Introduction to Color Theory Color & Rhetorical Purpose
Color Theory <ul><li>Color Theory is a system of rules and guidance for mixing various colors in order to: </li></ul><ul><li>Create Aesthetically Pleasing Blends </li></ul><ul><li>Produce Maximum Readability and Clarity </li></ul><ul><li>Draw on Cultural Associations to Effect </li></ul><ul><li>Meaning </li></ul>
The Foundation of Color At its core, color is light. Light is composed of many different colors and the various mixtures of light compose the colors that we can see. Colors that can not be created by mixing other colors are called: PRIMARY COLORS
Using the Wheel <ul><li>The colors are arranged on the wheel in such a way that purposeful color choices can be made. </li></ul><ul><li>Choices of color combination depend on what you are trying to accomplish. </li></ul><ul><li>Such as: </li></ul><ul><li>Contrast </li></ul><ul><li>Blending </li></ul><ul><li>Affect </li></ul>
Using the Wheel Complementary Colors Colors opposite from one another on the wheel. These colors will provide the most visual contrast. Contrast is the noticeable level of difference between two colors.
Contrast with Text This is why black text on a white background is so popular and effective. There’s a high degree of contrast. On the other hand, blue and black offer little contrast. An extended read of this combination could be painful. The more a color contrasts with the colors around it, the more easily visible that color will appear. This fact is extremely important when using different colored texts and backgrounds.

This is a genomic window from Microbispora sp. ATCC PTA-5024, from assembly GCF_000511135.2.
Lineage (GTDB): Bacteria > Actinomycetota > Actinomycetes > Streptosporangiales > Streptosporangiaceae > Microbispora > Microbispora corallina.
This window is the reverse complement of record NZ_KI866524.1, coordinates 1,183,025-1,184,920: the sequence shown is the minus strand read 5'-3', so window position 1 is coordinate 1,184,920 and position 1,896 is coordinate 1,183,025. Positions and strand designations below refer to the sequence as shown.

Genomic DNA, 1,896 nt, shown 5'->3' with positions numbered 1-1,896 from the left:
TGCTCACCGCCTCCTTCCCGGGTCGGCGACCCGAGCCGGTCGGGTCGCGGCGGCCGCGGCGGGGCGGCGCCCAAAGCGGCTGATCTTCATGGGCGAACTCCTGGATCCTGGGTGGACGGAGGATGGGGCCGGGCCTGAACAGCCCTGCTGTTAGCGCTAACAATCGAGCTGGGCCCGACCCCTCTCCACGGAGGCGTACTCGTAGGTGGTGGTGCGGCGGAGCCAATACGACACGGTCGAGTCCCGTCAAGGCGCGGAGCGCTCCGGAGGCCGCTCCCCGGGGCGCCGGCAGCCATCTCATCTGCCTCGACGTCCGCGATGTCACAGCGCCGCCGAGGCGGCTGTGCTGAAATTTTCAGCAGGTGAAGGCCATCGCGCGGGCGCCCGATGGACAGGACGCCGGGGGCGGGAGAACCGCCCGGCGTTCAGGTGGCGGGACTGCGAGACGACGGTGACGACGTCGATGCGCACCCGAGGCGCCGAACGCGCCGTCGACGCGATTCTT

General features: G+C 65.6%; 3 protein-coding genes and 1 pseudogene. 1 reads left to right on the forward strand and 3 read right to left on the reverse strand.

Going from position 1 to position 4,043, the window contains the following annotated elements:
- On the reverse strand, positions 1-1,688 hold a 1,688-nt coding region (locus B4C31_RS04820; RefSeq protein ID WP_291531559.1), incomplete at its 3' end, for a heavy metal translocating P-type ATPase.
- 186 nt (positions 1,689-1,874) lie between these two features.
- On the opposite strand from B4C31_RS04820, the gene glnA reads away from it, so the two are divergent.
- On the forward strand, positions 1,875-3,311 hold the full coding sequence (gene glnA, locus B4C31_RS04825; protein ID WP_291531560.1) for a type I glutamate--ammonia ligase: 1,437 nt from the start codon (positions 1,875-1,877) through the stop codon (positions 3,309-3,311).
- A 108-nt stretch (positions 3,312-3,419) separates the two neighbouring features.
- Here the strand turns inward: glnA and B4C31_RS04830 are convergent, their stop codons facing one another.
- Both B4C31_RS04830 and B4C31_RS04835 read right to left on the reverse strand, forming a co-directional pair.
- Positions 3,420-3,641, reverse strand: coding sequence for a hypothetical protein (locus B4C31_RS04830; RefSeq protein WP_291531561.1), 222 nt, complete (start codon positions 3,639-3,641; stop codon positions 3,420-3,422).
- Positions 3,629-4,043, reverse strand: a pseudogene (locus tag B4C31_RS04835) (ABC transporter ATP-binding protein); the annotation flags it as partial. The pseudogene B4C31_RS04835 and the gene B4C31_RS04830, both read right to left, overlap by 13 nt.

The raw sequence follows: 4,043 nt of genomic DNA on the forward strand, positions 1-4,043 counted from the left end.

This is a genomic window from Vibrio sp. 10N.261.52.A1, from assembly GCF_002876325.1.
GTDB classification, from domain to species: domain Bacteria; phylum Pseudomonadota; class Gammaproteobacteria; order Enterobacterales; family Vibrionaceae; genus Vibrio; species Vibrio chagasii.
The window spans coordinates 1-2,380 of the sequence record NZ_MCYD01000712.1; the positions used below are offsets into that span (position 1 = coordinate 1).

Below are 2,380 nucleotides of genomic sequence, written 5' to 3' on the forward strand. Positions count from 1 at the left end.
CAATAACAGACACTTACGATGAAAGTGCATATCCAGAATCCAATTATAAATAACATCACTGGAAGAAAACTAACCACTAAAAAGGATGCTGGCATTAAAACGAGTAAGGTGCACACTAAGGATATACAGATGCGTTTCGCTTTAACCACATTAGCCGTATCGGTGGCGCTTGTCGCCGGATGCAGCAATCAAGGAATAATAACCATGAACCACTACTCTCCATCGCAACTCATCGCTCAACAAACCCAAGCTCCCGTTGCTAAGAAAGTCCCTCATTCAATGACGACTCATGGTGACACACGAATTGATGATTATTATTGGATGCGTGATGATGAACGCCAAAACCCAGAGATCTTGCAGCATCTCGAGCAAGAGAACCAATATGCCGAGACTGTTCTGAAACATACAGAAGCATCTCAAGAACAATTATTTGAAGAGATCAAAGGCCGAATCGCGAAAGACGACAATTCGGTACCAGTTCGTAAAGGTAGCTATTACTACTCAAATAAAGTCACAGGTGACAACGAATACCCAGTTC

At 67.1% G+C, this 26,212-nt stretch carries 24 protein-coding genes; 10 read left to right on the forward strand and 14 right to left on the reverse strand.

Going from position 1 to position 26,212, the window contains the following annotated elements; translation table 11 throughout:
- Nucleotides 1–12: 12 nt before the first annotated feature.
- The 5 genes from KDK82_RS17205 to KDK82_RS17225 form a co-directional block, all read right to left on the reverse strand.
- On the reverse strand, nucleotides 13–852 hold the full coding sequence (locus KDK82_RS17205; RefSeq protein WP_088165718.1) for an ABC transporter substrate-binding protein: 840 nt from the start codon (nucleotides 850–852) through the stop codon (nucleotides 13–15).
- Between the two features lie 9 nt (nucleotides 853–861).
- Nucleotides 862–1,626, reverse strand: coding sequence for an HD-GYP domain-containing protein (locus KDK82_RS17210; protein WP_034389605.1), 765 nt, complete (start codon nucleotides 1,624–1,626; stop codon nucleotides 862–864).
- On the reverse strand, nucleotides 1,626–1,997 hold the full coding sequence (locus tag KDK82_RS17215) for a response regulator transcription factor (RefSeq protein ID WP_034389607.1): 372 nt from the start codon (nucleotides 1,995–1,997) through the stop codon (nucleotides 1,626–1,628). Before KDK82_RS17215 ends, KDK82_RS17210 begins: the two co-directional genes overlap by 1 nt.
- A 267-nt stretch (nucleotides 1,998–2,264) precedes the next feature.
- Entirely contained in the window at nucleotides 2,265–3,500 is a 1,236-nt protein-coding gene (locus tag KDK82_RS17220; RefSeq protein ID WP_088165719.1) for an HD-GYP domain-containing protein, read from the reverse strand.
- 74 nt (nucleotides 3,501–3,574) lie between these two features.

Contrast with Text But be careful, even though colors may contrast they may not always work well for text and background pairing. “ Simultaneous Contrast” occurs when a color like red is fore grounded on blue. Note how the text appears to slightly vibrate. This would get annoying real quick. But simultaneously be aware of extreme lack of contrast in your text and background choices. Honestly, this is just painful. Do not make your readers struggle with this!
Rhetorical Color Contrast Contrast draws attention to the item that is most contrasting (or different) among a number of other design elements. Therefore, you can use color contrast to draw attention to an element of your design that is more important, relevant, or immediately pressing.
Practical Example Neither of these flyers is completely ineffective and both provide shape contrast with the text box. But the orange box above provides a nice contrast with the blues and grays of the clothes rack. The blue box here, however, is too similar to the clothes’ color palette.
Using the Wheel Analogous Colors Colors positioned next to each other on the wheel. These colors have very little contrast; therefore, they will provide harmonious blends.
Analogous Colors in Nature Nature offers an excellent look at analogous colors in action. Question: what color of flower could be added to this photo to provide a strong and attention drawing contrast?
Color and Cultural Association Color’s often come with feelings, moods, and associations that you can draw from in your work. For example, the color Red is largely associated with danger, aggression, stimulation, and excitement. Red stop signs signify danger if you don’t stop, and stimulates the senses with excitement less you don’t see one coming up!
Color and Cultural Association It’s an important to remember that these color associations do not come from the color itself. Without us to interpret it, red is simply light and doesn’t need an interpretive characteristic. Because these associations depend on us, they can differ from culture to culture, and they can also change over time. For example, purple used to be associated with solely belonging to royalty.